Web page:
Movie Review — hij ??

Heath Gordon

In the early ’90s, before the age of bullet time and Agent Smith, the Wachowski Brothers wrote a screenplay taking place in a future Great Britain. At this time, the UK is ruled by totalitarian government, which controls everything from the media to the hours which one can be walking outside.
Our story begins when Evey Hammond (Natalie Portman) has to walk home after hours, and is caught by agents of the government, who are about to do all sorts of awful things to her, when a cryptic V (Hugo Weaving) rescues her. V, struck by coincidence, shows Evey the secret war he has been fighting against the government of Great Britain.
Evey then follows V as he begins to expose the unfortunate and terrible means by which the government took power. Just as questionable, however, is the past of V, whose face is always concealed behind a Guy Fawkes mask. However, Evey often does not appreciate the unconventional tactics that V uses, and each moment of the movie pushes her towards a decision: whether to fight with V, or to turn him over to the government. All the while, an ultimately sympathetic pair of detectives Inspector Eric Finch (Stephen Rae) and Gordon Deitrich (Stephen Fry) pursues V.
If you were thinking about seeing this movie with the hopes of catching a glimpse of Natalie Portman’s cleavage, I am sorry to disappoint you. At one point, she shaves her head, and spends most of the last half of the movie in an orange jumpsuit. It just doesn’t happen. However, her role as Evey was fantastic. She balances the feelings of curiosity, disgust, pride and fear towards V and his work very well, which is quite a task, since half of the movie is basically her talking to a mask.
Honestly, I don’t know what to think of Hugo Weaving as V. I mean, it was a great casting choice, since the best part of Agent Smith is his voice and deadpan face. However, the character of V gets more and more confusing, and leads me to my main problem with this movie: I had no fucking clue what actually happened. I’ll explain.
First, this movie was written before the Matrix, and shares many of the same thematic elements. The film touches on the idea of coincidence and revolutions. We have a grassroots uprising against a faceless and oppressive overlord. However, where the point of the Matrix is that the real world is not in fact real, in V for Vendetta, the Wachowski Brothers go out of their way to make the movie seem to be a portrayal of a very real and possible future Great Britain. Things start to get weird after Evey gets her head shaved, and goes out on a roof and gets zapped by lightning. I don’t want to give too much away, but I think they were trying to turn her into some sort of elemental. And then, in the last 15 minutes of the movie, we find out that V might not even be a real person. They try to explain this away, but it remains wholly unconvincing. As well, we find out that V gets his inspiration and strength from two lesbians who like roses.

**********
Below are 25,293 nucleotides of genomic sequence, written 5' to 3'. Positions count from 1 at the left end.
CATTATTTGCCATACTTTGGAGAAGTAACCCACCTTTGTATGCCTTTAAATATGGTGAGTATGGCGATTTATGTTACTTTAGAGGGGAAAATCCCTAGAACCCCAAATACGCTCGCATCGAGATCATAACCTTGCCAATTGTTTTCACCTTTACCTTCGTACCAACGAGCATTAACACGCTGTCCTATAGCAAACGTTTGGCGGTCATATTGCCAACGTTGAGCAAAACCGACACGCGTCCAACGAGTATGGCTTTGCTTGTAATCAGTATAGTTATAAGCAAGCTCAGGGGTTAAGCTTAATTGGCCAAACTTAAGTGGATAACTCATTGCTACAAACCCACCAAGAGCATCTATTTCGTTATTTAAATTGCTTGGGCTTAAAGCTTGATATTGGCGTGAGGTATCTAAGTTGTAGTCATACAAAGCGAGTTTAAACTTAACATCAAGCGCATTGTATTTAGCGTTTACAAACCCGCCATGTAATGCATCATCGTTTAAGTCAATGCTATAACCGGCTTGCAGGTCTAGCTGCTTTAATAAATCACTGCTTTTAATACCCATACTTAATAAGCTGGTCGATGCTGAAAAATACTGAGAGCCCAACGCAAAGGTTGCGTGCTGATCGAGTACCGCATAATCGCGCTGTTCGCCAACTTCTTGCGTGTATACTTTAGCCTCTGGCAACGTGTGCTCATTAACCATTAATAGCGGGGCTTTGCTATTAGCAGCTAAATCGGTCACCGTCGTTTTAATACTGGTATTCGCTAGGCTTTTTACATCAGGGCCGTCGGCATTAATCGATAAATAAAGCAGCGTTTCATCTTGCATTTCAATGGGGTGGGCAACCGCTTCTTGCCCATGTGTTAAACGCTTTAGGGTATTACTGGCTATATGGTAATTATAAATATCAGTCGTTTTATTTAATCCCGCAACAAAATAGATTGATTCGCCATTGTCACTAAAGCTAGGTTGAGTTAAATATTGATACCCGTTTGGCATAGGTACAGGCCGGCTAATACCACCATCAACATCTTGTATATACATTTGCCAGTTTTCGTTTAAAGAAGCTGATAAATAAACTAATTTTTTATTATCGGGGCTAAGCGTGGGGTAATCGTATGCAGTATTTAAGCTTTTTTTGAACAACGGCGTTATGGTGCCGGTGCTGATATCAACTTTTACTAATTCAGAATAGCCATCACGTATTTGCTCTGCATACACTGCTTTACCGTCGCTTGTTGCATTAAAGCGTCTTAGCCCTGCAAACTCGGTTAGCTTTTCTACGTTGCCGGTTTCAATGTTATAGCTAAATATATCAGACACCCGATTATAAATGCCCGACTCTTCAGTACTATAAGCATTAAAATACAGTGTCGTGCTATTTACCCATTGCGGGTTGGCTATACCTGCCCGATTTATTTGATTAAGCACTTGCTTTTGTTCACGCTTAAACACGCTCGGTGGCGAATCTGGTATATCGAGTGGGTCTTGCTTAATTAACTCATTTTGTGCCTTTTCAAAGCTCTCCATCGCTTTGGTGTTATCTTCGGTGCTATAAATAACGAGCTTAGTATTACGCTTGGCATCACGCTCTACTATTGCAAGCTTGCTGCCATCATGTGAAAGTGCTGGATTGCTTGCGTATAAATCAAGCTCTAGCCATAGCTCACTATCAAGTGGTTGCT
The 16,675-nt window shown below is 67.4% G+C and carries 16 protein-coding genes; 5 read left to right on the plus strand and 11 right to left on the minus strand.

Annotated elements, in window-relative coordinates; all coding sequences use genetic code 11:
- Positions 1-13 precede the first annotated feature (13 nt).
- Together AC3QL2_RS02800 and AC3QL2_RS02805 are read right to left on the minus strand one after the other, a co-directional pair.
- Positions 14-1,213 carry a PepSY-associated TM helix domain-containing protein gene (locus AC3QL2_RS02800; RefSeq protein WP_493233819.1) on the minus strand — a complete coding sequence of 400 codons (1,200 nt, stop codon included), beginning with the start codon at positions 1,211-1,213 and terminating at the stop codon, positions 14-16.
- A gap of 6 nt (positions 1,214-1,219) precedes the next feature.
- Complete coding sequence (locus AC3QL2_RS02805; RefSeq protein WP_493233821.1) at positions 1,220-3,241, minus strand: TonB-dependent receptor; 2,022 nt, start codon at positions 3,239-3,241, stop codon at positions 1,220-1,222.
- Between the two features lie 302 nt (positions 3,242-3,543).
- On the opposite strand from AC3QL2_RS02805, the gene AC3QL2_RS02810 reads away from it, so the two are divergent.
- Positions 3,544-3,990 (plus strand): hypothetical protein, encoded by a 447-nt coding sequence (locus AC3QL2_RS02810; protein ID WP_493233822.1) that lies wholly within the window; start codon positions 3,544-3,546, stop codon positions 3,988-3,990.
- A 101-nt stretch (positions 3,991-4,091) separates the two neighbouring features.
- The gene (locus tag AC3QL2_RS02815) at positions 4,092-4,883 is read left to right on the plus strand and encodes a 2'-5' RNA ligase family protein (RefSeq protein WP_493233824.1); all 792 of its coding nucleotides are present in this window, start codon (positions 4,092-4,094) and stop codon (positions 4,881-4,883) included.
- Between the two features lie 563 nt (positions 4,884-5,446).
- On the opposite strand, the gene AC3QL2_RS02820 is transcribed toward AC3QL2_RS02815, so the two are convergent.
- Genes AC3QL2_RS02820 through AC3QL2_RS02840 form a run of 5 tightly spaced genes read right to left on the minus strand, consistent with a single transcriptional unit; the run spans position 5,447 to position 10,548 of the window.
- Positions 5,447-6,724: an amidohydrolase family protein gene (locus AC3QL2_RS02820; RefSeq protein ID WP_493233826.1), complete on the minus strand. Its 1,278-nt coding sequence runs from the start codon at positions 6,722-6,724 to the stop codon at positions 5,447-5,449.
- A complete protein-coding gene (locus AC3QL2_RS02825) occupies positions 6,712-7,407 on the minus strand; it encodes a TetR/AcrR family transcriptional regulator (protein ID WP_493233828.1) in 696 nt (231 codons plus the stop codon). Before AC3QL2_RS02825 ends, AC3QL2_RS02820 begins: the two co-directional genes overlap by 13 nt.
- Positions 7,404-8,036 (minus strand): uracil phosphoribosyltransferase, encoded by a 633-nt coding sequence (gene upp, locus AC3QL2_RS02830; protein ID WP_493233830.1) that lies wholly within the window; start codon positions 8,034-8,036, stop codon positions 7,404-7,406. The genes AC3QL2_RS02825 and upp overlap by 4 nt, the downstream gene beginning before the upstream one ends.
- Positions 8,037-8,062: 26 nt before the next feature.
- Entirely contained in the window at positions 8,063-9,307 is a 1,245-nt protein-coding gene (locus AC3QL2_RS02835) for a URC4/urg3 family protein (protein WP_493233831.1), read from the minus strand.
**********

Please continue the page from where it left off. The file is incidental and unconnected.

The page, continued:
The bottom line is that this movie is, for the most part, pretty awesome. There are a lot of great visual effects, and the movie is very crisp and entertaining. At the end it gets kind of ridiculous, but so does the Matrix Trilogy. I wouldn’t go so far as to buy this movie, but it is definitely worth a trip to Family Video.
Also, there was a part where a bunch of army guys are standing around, and I was like, “Man, those guys are wearing paintball masks”. When I went home and checked the trivia section at IMDB, the first tidbit was that the army guys were, in fact, wearing paintball masks. I totally called that one.
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